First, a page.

Kelly remains on board; election of officers postponedKelly had previously indicated that she was resigning her position following the May meeting. Pocock said that she had decided to retain her position until the investigation is complete. Pocock indicated that he had talked with the general counsel of the Special District Association and was told that the action was proper. The motion to retain Kelly then passed.
None of the directors whose terms were up in May were opposed and therefore no election was necessary. Those directors—Bill Ingram, Roger Lance, and Bruce Fritsche, —automatically retained their seats and were sworn in. Kelly was also sworn in since she had reversed her decision; if she vacates her seat, it will be filled by appointment. After the swearing in, the agenda called for election of officers.The board modified the evening’s agenda to account for Kelly remaining on the board. Hildebrandt called for an executive session to be held later to discuss personnel matters, and that motion was approved. The amended agenda and minutes of the previous meeting were then accepted.
Pocock asked the board if they wanted to go ahead with the election of board officers. There was a suggestion that the election be postponed until the investigation was resolved. Hildebrandt said that the board should go ahead with the election since new directors had just been sworn in. He said that he wanted to see who would be leading the board during "these difficult times ahead." He added that the election of board officers was on the approved agenda. Despite the approved agenda, Pocock asked if the board still wanted to have the election of officers. Pocock said to go ahead with the elections, then changed his mind and asked for a motion. The board voted 4-3 to delay the election of officers.
Update to April’s meeting reportSince OCN published its article on the April 25 meeting (May 5 issue, page 21 or at www.ocn.me/v12n5.htm#tlmfpd), it has been learned that after an executive session, the board considered two matters of great interest to the public that were not on the agenda: forming a "fire authority" with the Donald Wescott Fire Protection District, and deciding to put a mill levy increase of three mills on the November ballot.
For the fire authority discussions, Roger Lance was designated as the Tri-Lakes board’s representative, and Chief Robert Denboske and a firefighter would also be participants in these discussions.At the March 28 meeting, Pocock had suggested reasons for wanting a mill levy increase when he said: "All I want the board to do is think about this for the time being. We got several things on our plate … for example, the Supreme Court decision on the healthcare is going to be a big decision-maker for us, because right now we pay for 100 percent of our employee medical … and I don’t expect that to change … unless we decide that the costs are going to go through the roof."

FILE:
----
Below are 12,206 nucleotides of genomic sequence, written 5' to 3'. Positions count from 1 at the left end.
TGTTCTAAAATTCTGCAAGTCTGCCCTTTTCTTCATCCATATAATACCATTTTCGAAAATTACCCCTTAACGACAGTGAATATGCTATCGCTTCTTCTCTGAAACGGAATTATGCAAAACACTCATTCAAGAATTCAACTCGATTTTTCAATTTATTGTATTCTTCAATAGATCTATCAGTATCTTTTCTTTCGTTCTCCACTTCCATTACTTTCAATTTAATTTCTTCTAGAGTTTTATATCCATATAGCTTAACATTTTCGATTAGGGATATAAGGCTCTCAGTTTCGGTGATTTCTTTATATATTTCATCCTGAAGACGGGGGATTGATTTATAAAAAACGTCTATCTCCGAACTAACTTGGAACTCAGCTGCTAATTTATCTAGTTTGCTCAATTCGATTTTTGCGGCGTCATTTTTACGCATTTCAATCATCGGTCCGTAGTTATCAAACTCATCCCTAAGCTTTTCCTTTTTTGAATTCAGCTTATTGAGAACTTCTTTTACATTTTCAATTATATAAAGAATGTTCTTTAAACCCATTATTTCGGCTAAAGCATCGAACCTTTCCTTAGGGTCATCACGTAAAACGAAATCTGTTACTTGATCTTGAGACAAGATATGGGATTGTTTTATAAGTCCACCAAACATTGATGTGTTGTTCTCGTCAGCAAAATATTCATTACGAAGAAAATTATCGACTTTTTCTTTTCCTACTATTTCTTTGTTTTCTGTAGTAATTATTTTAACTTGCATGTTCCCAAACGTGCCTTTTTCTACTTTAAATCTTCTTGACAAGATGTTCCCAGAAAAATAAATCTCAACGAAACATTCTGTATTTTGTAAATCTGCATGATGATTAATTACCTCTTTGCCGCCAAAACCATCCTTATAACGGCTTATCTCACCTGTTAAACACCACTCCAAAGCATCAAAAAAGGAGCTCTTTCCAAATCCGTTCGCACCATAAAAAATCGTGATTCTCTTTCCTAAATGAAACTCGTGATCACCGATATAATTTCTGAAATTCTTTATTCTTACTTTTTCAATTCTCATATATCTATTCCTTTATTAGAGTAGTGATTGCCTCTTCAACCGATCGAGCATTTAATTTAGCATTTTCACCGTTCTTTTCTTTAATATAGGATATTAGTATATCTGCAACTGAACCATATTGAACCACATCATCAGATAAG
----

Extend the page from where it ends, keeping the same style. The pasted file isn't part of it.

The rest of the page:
Director Hildebrandt talked at that same meeting about the fact that many municipalities were going bankrupt. "For us to be paying 100 percent of everything is rather unusual. … Can we afford to pay for 100 percent of everything?" He noted that "if the court threw out ‘Obamacare,’ and if we had to continue paying the premiums, we are going to have to do something." Pocock responded, "Exactly!"Pocock then indicated that something had to be done to alleviate what he anticipated would be a shortfall in funds. To this point, there had been no public discussion indicating where costs could be reduced or efficiencies accomplished prior to a tax increase.
It should be noted that at the May 23 meeting, no alternative was given to spending $12,000 for the current investigation even though, according to Pocock, money was tight.
Treasurer’s reportTreasurer Hildebrandt reported that April represents 33.33 percent of the budget year and that year-to-date:
**********The next meeting will be held at 6:30 p.m. on Wednesday, June 27, in the Administration Center at 166 Second St. in Monument. For further information regarding this meeting, contact Jennifer Martin at 719-484-0911.
Bernard Minetti can be contacted at email@example.com.
Below (L to R): Donald Wescott FPD Board Secretary Greg Gent swore in President Scott Campbell and Director Bo McAllister for new four-year terms.
Below: Donald Wescott FPD Board President Scott Campbell swore in new career Firefighter/EMT Jake Alcorn to a full-time position on A shift. Alcorn has been serving as a volunteer at Wescott for a year.
By Jim KendrickOn May 23, Donald Wescott Fire Protection District incumbent President Scott Campbell and Director Bo McAllister were sworn in for their next terms by Secretary Greg Gent. Then Campbell swore in new firefighter/EMT Jake Alcorn. Jake’s father Mark pinned on Jake’s new badge as his mom, Heather, brother, Luke, and sister, Sloan, observed proudly (see photos above).
All members of the board were present.
Summer Safety FairWescott will hold its annual Summer Safety Fair on Saturday, June 2, from 10 a.m. to 2 p.m. at Station 1, 15415 Gleneagle Drive. Some of the options that will be available are:
For more information, see www.wescottfire.org or call 488-8680.
Administrative itemsThe board unanimously approved a resolution to reappoint the district’s attorney Pat Hrbacek, who has begun work with a new law firm, Forbush Legal Offices PC in Colorado Springs.